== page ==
A few months ago I wrote in this column that I was going to put a potted plant on my stove when I moved
to Anchorage and then start with the A’s and work myself down to the Z’s of every restaurant here. I guess I was having a bit of an overreaction to the dearth of restaurants available in Barrow during my 28 year tenure there.
Well, let me tell you something. That old truism that you should be careful what you wish for cause you might get it is – well, how else can I put it – true. Since arriving in Anchorage mid-summer I have had more company in my new home than during my entire lifetime in Barrow. This has meant eating out on a disgustingly regular basis since it’s hard to run home from Girdwood for lunch. By the time the last visitor left, I would have killed for a salad and some pasta tossed in olive oil eaten in front of my TV while dressed in a nightshirt.
My mother actually came to Alaska this year after ducking the issue forever with the statement that she wouldn’t go to Barrow but might come to Anchorage if I ever moved there. Well, she was now forced to put her money where her mouth was. My mother’s reaction to Alaska was fairly interesting. It helped me understand her decided reluctance to ever visit me in Barrow. Considering what she expected to find in Anchorage, she must have truly believed that for the past 3 decades I was close to falling off the edge of the earth in Barrow.
My friend Grace accompanied her on the trip. Grace told me that as they transferred in Houston from their Philadelphia flight to their Anchorage flight (don’t ask – it was apparently the cheapest ticket), Marian kept looking at all the people getting on the plane and wondering out loud why they would all be going to Anchorage. She couldn’t for the life of her figure out what they planned to do there or why they’d want to be there. And when she saw the traffic on Minnesota as we came from the airport, she was shocked that Alaska not only had a highway but so many cars.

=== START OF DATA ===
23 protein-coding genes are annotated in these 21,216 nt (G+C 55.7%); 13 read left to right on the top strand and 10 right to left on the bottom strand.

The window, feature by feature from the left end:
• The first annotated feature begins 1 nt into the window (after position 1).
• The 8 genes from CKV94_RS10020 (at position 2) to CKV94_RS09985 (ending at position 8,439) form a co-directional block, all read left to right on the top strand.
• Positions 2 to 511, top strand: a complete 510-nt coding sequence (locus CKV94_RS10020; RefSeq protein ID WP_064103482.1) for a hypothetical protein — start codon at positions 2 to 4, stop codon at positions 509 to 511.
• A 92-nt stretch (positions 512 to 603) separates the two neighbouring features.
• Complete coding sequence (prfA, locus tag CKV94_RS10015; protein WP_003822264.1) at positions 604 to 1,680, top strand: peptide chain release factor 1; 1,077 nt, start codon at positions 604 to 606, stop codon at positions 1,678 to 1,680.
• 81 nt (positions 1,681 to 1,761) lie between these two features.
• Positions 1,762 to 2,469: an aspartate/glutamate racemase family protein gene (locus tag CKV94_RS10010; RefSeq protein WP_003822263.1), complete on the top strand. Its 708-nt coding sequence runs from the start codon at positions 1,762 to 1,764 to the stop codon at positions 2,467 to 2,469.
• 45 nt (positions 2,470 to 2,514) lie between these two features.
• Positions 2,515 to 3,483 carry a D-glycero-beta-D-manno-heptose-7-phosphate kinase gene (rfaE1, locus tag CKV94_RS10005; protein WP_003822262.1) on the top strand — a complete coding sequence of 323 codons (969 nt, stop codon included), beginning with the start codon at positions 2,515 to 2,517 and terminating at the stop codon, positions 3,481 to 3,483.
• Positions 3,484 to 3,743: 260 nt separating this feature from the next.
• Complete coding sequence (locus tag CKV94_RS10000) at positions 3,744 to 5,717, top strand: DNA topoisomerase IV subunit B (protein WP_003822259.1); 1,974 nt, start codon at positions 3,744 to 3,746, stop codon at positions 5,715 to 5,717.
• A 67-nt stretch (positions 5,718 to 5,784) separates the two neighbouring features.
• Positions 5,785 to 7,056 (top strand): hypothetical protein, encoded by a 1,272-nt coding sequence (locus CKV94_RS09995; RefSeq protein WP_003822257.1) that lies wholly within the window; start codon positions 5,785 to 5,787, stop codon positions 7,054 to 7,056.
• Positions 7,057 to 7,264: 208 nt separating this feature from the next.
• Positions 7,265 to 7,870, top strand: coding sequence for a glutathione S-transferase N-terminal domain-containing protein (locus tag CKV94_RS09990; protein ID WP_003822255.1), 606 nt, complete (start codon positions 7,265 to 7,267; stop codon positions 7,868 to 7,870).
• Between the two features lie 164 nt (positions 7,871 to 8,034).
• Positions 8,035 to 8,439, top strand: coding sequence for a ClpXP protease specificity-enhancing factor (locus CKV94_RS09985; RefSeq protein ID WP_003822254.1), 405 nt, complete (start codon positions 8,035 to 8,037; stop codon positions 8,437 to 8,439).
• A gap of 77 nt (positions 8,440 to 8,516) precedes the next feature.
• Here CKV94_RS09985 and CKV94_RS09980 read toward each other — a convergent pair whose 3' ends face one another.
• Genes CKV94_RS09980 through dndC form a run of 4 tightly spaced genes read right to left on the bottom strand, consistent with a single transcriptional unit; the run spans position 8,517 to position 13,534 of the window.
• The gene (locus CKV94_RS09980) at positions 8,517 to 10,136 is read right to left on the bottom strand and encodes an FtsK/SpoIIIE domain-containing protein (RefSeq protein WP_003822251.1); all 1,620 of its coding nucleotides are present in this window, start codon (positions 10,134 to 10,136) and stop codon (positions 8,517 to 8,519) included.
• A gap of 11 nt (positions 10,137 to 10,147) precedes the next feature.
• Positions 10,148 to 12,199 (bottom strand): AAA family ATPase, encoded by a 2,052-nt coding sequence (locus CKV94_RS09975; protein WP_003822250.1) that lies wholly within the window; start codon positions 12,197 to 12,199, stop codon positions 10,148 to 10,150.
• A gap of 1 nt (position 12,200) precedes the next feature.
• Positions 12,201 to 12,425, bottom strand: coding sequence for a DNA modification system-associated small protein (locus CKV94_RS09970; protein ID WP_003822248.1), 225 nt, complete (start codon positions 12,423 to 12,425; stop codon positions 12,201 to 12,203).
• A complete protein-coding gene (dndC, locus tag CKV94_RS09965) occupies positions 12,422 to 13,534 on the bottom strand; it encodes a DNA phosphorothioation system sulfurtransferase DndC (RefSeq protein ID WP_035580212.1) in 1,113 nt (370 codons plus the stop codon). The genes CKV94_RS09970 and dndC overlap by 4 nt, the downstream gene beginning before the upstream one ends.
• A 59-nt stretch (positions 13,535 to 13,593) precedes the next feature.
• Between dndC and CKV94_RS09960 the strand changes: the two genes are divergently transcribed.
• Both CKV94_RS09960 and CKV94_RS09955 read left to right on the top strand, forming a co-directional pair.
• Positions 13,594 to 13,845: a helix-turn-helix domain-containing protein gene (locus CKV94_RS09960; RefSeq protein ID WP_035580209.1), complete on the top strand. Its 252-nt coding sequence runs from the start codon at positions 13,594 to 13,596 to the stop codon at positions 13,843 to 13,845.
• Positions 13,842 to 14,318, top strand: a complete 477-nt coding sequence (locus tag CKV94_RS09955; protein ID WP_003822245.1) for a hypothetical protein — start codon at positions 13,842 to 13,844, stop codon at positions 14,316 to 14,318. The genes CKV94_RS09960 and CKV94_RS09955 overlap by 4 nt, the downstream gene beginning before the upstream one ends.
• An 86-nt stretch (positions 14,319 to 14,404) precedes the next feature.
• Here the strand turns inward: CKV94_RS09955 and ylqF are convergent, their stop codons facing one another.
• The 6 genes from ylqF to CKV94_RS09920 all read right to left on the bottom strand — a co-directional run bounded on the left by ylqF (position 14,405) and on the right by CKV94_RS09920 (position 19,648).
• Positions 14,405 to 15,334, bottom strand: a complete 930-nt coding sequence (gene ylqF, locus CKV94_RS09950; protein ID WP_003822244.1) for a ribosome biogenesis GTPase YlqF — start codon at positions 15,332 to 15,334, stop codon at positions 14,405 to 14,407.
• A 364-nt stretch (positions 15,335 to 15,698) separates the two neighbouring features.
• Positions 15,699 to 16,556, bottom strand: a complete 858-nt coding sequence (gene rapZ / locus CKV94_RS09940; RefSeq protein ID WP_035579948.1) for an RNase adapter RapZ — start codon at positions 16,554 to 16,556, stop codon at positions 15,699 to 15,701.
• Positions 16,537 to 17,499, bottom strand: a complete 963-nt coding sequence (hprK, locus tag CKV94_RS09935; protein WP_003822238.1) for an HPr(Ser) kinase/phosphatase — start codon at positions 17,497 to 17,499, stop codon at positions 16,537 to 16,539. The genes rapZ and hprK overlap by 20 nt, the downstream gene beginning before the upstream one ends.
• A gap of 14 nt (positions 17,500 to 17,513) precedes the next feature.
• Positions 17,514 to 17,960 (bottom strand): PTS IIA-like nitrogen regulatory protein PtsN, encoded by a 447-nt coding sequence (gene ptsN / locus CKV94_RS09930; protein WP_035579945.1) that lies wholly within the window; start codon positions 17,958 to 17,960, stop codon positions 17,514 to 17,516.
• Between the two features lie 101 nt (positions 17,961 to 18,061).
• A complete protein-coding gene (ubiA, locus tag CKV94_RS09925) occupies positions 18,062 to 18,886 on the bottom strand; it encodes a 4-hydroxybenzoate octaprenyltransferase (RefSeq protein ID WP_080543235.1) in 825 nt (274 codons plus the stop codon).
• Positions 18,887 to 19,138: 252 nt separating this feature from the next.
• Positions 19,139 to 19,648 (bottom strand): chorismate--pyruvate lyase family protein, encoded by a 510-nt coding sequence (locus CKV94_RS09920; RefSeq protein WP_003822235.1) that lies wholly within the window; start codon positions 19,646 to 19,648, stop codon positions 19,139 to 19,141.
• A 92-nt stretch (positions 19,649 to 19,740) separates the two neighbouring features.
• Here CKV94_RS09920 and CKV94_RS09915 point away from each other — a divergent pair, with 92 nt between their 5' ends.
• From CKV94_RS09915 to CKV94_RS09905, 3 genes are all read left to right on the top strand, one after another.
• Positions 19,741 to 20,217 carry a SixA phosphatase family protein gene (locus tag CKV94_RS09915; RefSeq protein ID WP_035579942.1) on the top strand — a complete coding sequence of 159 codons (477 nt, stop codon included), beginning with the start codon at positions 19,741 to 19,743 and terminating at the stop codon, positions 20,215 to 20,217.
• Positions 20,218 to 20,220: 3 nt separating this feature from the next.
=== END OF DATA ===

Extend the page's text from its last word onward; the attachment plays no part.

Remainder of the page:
When I drove her around a very nice housing area near my home, she again exclaimed in wonder that these houses existed at all in Alaska. She kept asking what people could possibly do here that would allow them such beautiful homes. I think she secretly wondered why, if they could afford those homes, they didn’t build them somewhere a lot closer to civilization.
Soon after my mother and Grace left, I got a call from a college friend I’d not seen since the summer after our college graduation. Joyce and her husband were coming to Alaska and had planned to visit me in Barrow. However, when she called Barrow, my number had been disconnected. So she called the post office there to see if they had a forwarding number or address. They didn’t but told her a good friend of mine was standing at the window and they’d ask her for it. Caroline had it memorized of course because she’s one of those special ed. teachers who do things like that to annoy us mere mortals.
Joyce and her husband arrive in about a week. I’ve set my car on automatic for the drive to Portage, Girdwood, the Native Heritage Center and the zoo. I’ve set my stomach on automatic for Tums. And I look forward to the break the cold and dark of winter will afford me from all this activity.
Oh wait – that’s right – my sister will be coming in November. Oh well, she’s seen me eating pasta in my nightshirt before. She’ll get over it.